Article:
The "Nine Herbs Charm" is an Old English charm recorded in the tenth-century CE Anglo-Saxon medical compilation known as Lacnunga, which survives on in the manuscript London, British Library, Harley 585. The charm is intended for the treatment of poisoning and infection by a preparation of nine herbs. The numbers nine and three, significant in Germanic paganism and later Germanic folklore, are mentioned frequently within the charm. The poem contains references to Christian and English Pagan elements, including a mention of the major Germanic god Woden.
According to R. K. Gordon, the poem is "clearly an old heathen thing which has been subjected to Christian censorship." Malcolm Laurence Cameron states that chanting the poem aloud results in a "marvellously incantatory effect".
The charm references nine herbs:
- Mucgwyrt Mugwort (Artemisia vulgaris)
- Attorlaðe (identified as cockspur grass (Echinochloa crus-galli) by R. K. Gordon; partially defined by others as betony (Stachys officinalis))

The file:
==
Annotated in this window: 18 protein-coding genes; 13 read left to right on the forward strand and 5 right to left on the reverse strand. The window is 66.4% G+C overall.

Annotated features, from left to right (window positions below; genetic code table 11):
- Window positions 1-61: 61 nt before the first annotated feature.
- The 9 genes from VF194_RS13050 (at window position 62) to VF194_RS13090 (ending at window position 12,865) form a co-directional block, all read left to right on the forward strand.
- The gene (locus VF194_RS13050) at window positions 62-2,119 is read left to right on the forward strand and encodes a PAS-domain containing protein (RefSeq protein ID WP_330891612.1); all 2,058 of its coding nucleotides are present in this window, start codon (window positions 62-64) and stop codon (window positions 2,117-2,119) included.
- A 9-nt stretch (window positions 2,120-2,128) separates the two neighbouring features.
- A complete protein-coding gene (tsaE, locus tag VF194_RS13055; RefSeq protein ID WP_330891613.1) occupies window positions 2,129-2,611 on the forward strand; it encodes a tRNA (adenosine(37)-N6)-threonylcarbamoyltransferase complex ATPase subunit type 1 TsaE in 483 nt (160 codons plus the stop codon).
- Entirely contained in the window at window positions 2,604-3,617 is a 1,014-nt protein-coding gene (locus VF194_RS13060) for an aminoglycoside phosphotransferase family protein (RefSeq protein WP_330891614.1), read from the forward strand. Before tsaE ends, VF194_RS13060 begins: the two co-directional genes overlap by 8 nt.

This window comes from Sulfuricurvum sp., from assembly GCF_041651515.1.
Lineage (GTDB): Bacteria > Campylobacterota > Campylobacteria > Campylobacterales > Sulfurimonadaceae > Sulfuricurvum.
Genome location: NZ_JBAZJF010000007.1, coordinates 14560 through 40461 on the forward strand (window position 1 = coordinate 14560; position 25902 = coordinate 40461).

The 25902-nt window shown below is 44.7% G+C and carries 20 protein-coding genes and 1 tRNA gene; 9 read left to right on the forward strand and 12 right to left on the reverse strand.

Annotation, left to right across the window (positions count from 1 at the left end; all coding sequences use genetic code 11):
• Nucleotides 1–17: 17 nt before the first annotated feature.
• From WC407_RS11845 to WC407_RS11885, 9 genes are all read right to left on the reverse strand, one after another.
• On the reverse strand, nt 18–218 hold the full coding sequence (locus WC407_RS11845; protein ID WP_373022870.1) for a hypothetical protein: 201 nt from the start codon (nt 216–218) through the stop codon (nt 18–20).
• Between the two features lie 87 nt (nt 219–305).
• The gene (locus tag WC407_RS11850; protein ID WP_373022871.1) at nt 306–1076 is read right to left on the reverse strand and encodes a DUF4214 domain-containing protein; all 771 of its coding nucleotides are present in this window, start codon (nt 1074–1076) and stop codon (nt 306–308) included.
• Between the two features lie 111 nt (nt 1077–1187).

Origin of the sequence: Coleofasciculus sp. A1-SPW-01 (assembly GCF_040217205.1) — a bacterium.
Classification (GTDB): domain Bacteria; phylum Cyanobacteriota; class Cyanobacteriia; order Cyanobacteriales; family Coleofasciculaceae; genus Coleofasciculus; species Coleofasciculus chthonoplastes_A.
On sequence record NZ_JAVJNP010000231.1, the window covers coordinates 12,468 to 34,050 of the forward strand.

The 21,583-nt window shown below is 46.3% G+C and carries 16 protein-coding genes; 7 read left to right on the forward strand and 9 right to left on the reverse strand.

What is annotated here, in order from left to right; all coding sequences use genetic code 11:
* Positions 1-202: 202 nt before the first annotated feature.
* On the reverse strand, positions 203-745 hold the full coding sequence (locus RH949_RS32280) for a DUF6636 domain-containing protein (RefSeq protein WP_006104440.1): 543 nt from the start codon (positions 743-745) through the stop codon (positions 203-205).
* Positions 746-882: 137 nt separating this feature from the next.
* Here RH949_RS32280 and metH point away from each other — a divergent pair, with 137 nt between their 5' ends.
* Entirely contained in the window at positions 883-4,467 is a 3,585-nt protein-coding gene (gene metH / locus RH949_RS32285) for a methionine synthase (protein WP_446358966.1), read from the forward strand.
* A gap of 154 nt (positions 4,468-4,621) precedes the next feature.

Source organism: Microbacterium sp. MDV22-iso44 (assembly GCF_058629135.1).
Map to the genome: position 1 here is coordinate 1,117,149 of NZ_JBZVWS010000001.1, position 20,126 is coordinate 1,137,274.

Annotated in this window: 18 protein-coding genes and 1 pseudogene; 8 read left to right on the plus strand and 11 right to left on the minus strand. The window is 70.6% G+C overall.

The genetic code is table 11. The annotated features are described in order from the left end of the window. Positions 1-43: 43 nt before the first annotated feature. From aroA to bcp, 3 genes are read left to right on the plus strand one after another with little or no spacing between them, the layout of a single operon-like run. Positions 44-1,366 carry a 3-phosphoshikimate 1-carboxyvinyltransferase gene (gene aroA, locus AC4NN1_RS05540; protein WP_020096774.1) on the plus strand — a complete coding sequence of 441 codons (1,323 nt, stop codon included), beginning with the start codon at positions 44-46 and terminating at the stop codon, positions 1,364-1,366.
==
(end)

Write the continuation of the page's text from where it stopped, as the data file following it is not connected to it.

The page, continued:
- Stune Lamb's cress (Cardamine hirsuta)
- Wegbrade Plantain (Plantago)
- Mægðe Mayweed (Matricaria)
- Stiðe Nettle (Urtica)
- Wergulu Crab-apple (Malus)
- Fille Thyme (Thymus vulgaris)
- Finule Fennel (Foeniculum vulgare)
At the end of the charm, prose instructions are given to take the above-mentioned herbs, crush them to dust, and to mix them with old soap and apple juice. Further instructions are given to make a paste from water and ashes, boil fennel into the paste, bathe it with beaten egg – both before and after the prepared salve is applied.
Further, the charm directs the reader to sing the charm three times over each of the herbs as well as the apple before they are prepared, into the mouth of the wounded, both of their ears, and over the wound itself prior to the application of the salve.
A snake came crawling, it bit a man.
Then Woden took nine glory-twigs,
Smote the serpent so that it flew into nine parts.
There apple brought this pass against poison,
That she nevermore would enter her house.
Suggestions have been made that this passage describes Woden coming to the assistance of the herbs through his use of nine twigs, each twig inscribed with the runic first-letter initial of a plant.
- Gordon (1962:92–93).
- Macleod (2006:127).
- Cameron (1993:144).
- OEME Dictionary
- Mayr-Harting (1991:27).
- Cameron, Malcolm Laurence (1993). Anglo-Saxon Medicine. Cambridge University Press. ISBN 0-521-40521-1
- Gordon, R. K. (1962). Anglo-Saxon Poetry. Everyman's Library #794. M. Dent & Sons, LTD.
- Macleod, Mindy; Mees, Bernard (2006). Runic Amulets and Magic Objects. Boydell Press. ISBN 1-84383-205-4
- Mayr-Harting, Henry (1991). The Coming of Christianity to Anglo-Saxon England. Penn State Press ISBN 0-271-00769-9